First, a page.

Later, in the nineteenth century, a house called Ashbrooke House was built nearby just north of the burn. Backhouse Park and the nearby Ashbrooke Sports Ground add much greenery to this district with Mowbray Park just to the north east.
The green area near the sports ground at Ashbrooke was once called Groves Field (there’s a nearby street called The Grove) and was the third home ground of Sunderland Football Club (1882-1883).
Across Ryhope Road from the eastern entrance to Backhouse Park is the former Sunderland Synagogue of 1928, designed by Marcus Kenenth Glass. Sunderland was once the home to a significant community of Jews dating back to 1755 though their numbers have fallen considerably in recent decades.
Further north along Ryhope Road on the east side of Ashbrooke is the impressive Langham Tower by the Sunderland architect William Milburn dating from 1889-91. The house was built for William Adamson, the son of a Sunderland shipbuilder but was later the home of Sunderland brewer, Cuthbert Vaux.
Langham Tower is now being developed as a multi-purpose venue. It has previously served as one of the buildings of Sunderland High School.
A little further to the north heading towards Mowbray Park is St Bede Tower, also by Milburn and built for the Sunderland solicitor, mayor and water company chairman, Anthony John Moore, who developed several of the neighbouring streets. Bede Tower now serves a place of worship but has previously been part of the University of Sunderland as well as having been home to an examination room and performance venue for Sunderland High School.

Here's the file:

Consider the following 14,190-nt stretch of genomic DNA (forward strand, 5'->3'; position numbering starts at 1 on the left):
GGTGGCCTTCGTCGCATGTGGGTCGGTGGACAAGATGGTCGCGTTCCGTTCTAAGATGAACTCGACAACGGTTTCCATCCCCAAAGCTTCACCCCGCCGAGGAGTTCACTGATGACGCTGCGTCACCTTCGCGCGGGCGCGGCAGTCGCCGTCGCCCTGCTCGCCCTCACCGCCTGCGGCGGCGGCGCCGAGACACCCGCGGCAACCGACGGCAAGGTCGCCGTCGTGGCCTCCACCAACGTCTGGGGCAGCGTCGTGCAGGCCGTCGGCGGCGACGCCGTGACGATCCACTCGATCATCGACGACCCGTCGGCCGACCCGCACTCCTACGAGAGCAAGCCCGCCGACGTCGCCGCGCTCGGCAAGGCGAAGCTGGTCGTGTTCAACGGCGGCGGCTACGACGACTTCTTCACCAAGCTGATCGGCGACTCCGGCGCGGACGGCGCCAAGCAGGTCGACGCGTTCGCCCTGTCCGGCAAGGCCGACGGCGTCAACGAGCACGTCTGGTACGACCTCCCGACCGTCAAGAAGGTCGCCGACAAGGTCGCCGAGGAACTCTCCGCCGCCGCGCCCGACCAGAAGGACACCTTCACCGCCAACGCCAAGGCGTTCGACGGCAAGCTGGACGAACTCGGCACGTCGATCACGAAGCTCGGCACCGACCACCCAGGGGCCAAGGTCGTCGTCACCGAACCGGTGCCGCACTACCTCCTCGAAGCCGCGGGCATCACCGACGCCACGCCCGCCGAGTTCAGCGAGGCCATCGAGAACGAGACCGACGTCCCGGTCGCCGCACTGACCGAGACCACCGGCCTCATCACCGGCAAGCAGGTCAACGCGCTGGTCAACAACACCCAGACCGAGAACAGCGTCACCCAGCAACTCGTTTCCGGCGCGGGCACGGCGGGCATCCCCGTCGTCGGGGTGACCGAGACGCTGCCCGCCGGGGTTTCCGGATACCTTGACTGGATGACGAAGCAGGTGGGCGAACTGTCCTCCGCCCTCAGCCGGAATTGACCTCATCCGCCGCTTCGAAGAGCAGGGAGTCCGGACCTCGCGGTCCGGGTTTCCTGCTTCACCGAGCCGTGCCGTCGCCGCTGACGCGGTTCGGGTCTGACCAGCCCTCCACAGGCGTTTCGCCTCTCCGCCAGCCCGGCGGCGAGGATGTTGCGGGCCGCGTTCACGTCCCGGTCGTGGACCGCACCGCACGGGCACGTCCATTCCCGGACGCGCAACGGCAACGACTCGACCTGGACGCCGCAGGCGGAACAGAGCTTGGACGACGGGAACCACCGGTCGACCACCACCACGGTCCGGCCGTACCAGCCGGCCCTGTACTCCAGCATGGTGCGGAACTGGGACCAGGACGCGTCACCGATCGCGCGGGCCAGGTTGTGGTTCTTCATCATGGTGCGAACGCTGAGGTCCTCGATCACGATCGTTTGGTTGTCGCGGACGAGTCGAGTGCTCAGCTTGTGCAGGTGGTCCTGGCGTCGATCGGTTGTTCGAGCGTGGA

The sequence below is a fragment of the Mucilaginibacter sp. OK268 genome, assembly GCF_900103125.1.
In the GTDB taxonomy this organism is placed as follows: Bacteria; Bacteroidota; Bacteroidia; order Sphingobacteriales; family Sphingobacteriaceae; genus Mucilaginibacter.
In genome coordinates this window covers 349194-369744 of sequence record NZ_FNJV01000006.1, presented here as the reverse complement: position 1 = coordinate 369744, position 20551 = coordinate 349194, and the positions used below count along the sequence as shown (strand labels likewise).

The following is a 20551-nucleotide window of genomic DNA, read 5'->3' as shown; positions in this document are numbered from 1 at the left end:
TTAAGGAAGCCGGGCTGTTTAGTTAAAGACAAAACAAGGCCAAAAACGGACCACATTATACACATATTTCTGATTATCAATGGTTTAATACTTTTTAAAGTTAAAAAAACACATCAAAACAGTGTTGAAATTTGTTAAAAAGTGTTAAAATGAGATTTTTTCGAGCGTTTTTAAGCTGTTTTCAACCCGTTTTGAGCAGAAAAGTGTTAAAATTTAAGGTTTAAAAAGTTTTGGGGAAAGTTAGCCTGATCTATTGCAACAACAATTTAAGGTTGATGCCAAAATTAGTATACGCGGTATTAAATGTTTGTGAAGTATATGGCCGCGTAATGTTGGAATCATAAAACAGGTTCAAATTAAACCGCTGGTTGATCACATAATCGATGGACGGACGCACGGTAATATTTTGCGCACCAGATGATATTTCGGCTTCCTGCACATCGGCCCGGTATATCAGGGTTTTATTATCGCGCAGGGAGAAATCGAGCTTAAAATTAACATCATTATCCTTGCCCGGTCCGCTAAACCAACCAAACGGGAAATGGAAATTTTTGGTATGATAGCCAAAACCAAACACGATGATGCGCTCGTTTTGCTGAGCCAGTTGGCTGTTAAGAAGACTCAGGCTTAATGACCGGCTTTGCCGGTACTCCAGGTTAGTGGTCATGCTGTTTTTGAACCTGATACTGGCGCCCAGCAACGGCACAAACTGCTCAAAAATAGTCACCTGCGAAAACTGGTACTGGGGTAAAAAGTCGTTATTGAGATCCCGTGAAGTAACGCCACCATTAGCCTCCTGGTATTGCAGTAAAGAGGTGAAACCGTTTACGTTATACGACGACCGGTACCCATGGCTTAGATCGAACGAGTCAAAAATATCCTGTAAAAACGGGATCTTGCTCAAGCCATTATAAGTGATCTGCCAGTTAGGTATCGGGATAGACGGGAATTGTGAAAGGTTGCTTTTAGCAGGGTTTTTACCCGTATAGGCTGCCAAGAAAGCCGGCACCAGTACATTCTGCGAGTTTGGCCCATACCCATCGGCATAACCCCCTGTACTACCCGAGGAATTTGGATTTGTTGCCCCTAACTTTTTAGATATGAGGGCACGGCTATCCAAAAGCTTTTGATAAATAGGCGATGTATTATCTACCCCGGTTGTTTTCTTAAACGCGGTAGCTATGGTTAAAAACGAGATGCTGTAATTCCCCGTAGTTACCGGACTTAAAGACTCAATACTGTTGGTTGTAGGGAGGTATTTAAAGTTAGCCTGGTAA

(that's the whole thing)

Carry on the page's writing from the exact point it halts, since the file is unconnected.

Just west of Ashbrooke, Thornhill, takes its name from a Sunderland merchant, John Thornhill who purchased land here in 1764 and built a mansion. The land passed to a merchant from London called Shakespeare Reed in 1815 whose father, John Reed was a well-known dramatist born in Stockton-on-Tees.
Barnes just to the west of Thornhill probably takes its name from being the site of some barns belonging to a farm at Humbledon Hill. Back in the 1370s Barnes belonged to the Dalden family of Dalton-le-Dale near Seaham and then passed to the Bowes family of Streatlam in Teesdale who were ancestors of the present Queen. In 1673 the Barnes land was divided into High Barnes and Low Barnes.
Humbledon Hill to the south west is now a built up area. The hill, near Barnes Park has an Anglo-Saxon name meaning ‘Broken hill-hill’ and was inhabited, like Hastings Hill back in prehistoric times. Further west, Plains Farm was actually named from a farm on a level piece of land rather than a farm that was plain.
Tunstall, the extensive suburb to the south of Ashbrooke and east of Humbeldon Hill is separated from Silksworth to the south by the Tunstall Hills which form a haven of open countryside within this part of Sunderland. However, the site of the original village of Tunstall is found in the Silksworth area where we find Tunstall Village Road and Tunstall Village Green. The name Tunstall means ‘farmstead’ and the Wearside Tunstall is first recorded in the late twelfth century.
The two prominent peaks of the Tunstall Hills are called the Maiden Paps or Maiden’s Paps from their apparent resemblance to breasts. They were used by sailors out at sea as navigational aids. Tunstall, incidentally is an Anglo-Saxon word meaning ‘farmstead’.